The attached file is an exercise to assist people to clarify their understanding of spiritual discernment. The file was revised 26 JAN 2017.
103 Understanding Spiritual Discernment Feb
It can be used by evaluation team members to facilitate consensus on data collection and analysis for this aspect of an evaluation.
It can be used with stakeholders as the evaluation is planned.
It can be used to facilitate use of spiritual disciplines that guide the activities of the evaluation team.
May your ministry be more pleasing to God as you develop deeper understanding of discernment, and internalize discerning practice.
In another post I explain the purpose of an evaluation wheel and provide a wheel for participatory evaluation. Basically an evaluation wheel is a diagram for evaluating an evaluation experience.
Click here to go to the post → Participatory evaluation wheel
This post has a wheel for transformative evaluation. Click here → TE evaluation wheel
I welcome all suggestions for improving the wheels.
The evaluation wheel is a graphic device for comparing evaluands on specific criteria. (Remember that an evaluand is a fancy word for whatever is being evaluated.) It is a versatile tool that can be used in a variety of ways:
- Individuals can use it to indicate strengths and weaknesses of their performance on some task over a period of time.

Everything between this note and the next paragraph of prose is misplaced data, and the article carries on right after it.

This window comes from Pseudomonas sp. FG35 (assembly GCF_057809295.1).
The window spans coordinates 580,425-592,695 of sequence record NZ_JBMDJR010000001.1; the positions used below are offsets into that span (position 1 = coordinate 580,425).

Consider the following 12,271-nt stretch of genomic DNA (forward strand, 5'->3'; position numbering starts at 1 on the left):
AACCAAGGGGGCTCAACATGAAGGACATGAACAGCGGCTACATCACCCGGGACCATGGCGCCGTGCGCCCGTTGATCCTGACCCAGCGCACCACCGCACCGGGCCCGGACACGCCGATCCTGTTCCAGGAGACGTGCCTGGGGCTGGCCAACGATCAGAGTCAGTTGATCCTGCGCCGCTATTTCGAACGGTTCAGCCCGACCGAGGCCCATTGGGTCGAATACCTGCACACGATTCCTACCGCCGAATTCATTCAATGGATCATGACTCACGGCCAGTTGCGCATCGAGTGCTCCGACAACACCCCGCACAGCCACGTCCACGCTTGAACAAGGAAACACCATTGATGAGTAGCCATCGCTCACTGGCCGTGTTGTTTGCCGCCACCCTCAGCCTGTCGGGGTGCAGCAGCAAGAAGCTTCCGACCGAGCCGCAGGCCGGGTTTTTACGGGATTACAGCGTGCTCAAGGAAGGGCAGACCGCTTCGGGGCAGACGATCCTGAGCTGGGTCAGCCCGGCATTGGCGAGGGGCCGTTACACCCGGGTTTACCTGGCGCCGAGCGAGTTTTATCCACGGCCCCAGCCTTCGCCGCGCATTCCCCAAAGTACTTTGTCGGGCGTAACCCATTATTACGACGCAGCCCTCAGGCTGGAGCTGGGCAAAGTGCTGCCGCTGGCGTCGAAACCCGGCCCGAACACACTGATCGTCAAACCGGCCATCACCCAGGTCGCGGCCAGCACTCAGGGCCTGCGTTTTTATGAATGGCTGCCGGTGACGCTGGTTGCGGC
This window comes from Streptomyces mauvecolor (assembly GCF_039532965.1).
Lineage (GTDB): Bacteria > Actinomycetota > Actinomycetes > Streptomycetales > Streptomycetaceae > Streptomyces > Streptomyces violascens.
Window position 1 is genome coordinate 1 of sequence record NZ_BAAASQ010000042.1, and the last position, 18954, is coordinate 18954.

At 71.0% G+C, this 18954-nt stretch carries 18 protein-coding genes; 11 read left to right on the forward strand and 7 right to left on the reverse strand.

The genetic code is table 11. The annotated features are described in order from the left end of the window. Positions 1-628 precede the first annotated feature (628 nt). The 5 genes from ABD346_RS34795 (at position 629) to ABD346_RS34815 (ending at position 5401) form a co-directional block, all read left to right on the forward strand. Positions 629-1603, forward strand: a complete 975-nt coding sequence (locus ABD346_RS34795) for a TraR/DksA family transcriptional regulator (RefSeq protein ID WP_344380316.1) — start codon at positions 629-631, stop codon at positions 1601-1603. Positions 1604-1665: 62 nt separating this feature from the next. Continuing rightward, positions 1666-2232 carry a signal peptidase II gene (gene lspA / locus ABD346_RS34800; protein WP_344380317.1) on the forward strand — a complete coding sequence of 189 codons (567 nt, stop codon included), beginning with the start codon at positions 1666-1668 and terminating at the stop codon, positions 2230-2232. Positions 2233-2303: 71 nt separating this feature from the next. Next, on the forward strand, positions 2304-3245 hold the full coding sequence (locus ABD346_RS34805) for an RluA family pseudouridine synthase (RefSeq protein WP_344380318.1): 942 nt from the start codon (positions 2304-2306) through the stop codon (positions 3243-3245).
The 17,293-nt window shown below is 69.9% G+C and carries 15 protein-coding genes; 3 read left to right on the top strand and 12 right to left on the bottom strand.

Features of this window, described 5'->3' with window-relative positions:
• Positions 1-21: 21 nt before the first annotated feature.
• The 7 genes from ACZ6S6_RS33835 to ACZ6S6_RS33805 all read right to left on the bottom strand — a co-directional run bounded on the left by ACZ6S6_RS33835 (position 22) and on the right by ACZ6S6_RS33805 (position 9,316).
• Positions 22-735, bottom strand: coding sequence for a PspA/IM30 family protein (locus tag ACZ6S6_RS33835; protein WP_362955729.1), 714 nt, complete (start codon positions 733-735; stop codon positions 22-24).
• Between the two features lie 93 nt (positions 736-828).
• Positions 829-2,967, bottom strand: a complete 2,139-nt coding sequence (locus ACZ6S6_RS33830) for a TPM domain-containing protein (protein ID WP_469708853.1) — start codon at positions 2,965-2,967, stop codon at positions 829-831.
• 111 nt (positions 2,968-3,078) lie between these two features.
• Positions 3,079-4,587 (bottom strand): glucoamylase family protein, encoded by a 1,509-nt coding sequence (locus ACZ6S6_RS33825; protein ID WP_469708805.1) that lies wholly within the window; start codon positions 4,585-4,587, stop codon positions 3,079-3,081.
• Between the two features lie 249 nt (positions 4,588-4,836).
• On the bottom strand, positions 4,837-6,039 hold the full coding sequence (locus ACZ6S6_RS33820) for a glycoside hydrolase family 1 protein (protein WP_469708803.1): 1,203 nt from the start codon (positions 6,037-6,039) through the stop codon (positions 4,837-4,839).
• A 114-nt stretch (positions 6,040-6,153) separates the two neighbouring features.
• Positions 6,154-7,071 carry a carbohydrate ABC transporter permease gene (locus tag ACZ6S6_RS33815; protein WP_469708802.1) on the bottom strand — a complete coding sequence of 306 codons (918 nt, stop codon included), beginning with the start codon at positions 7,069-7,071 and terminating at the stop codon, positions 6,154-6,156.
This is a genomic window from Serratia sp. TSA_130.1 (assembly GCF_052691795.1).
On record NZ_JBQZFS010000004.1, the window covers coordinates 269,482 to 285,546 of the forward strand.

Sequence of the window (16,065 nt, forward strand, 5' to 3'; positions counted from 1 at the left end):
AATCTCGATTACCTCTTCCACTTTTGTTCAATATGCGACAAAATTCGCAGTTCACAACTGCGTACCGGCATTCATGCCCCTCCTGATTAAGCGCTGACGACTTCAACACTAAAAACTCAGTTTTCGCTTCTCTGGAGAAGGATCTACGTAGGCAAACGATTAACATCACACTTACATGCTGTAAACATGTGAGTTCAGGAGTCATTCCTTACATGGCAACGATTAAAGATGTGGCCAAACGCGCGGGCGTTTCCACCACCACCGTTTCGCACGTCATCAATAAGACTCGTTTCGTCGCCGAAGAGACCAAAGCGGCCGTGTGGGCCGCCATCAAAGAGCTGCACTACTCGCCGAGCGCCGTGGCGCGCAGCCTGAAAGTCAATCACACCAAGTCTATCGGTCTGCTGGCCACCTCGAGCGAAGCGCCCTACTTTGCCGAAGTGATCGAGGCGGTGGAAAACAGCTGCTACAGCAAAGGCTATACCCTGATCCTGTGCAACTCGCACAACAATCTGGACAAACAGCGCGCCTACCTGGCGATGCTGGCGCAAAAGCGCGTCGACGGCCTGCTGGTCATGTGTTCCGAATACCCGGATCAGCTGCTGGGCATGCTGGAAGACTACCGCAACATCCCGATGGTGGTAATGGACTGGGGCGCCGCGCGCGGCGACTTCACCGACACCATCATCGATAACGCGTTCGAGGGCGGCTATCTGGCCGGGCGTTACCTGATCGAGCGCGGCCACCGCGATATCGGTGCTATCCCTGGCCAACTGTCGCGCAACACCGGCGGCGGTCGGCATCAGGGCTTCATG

- As a group exercise it can illuminate differences in perceived strengths and weaknesses of something by the group members. A composite wheel is constructed from wheels completed by individuals.
- As a multi-group exercise it enables comparison of perceived strengths and weaknesses of something as perceived by the different groups.
Some time ago I became concerned that “participatory evaluation” was being used to refer to vastly different evaluation approaches. One evaluation report called a participatory evaluation merely surveyed a sample of people, but there was no engagement by the evaluator with anyone about any aspect of the evaluation process. Apparently simply responding to a questionnaire was considered participation.
Other evaluation reports varied widely in the extent to which the evaluator engaged with others in designing and implementing an evaluation. I prepared a simple tool for rating the extent to which an evaluator engaged others while carrying out the evaluation. The tool is attached below. I welcome comments on the usefulness of the tool and other ways of determining the extent to which an evaluation can meaningfully be called a participatory evaluation.
Tool Assessment of Strength of Participation in an Evaluation